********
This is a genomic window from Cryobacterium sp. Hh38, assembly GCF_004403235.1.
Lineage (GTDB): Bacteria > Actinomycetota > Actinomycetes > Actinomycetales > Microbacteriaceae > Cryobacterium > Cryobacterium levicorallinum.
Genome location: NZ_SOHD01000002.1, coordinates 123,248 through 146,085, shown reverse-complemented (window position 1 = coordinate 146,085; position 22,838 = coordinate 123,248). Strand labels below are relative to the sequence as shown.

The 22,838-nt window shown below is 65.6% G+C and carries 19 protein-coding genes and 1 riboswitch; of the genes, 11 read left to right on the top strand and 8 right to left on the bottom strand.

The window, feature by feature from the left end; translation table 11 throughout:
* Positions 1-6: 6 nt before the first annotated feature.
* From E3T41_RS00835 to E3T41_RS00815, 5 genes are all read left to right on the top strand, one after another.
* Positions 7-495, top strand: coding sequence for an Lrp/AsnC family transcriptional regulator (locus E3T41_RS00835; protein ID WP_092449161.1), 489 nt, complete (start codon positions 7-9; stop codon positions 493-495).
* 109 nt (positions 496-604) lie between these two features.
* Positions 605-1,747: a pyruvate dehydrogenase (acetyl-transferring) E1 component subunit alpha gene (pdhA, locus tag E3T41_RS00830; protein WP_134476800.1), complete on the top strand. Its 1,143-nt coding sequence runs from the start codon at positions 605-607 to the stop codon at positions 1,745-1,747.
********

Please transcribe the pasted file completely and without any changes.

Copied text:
This is a genomic window from Cryobacterium sp. Hh38, assembly GCF_004403235.1.
Lineage (GTDB): Bacteria > Actinomycetota > Actinomycetes > Actinomycetales > Microbacteriaceae > Cryobacterium > Cryobacterium levicorallinum.
Genome location: NZ_SOHD01000002.1, coordinates 123,248 through 146,085, shown reverse-complemented (window position 1 = coordinate 146,085; position 22,838 = coordinate 123,248). Strand labels below are relative to the sequence as shown.

The 22,838-nt window shown below is 65.6% G+C and carries 19 protein-coding genes and 1 riboswitch; of the genes, 11 read left to right on the top strand and 8 right to left on the bottom strand.

The window, feature by feature from the left end; translation table 11 throughout:
* Positions 1-6: 6 nt before the first annotated feature.
* From E3T41_RS00835 to E3T41_RS00815, 5 genes are all read left to right on the top strand, one after another.
* Positions 7-495, top strand: coding sequence for an Lrp/AsnC family transcriptional regulator (locus E3T41_RS00835; protein ID WP_092449161.1), 489 nt, complete (start codon positions 7-9; stop codon positions 493-495).
* 109 nt (positions 496-604) lie between these two features.
* Positions 605-1,747: a pyruvate dehydrogenase (acetyl-transferring) E1 component subunit alpha gene (pdhA, locus tag E3T41_RS00830; protein WP_134476800.1), complete on the top strand. Its 1,143-nt coding sequence runs from the start codon at positions 605-607 to the stop codon at positions 1,745-1,747.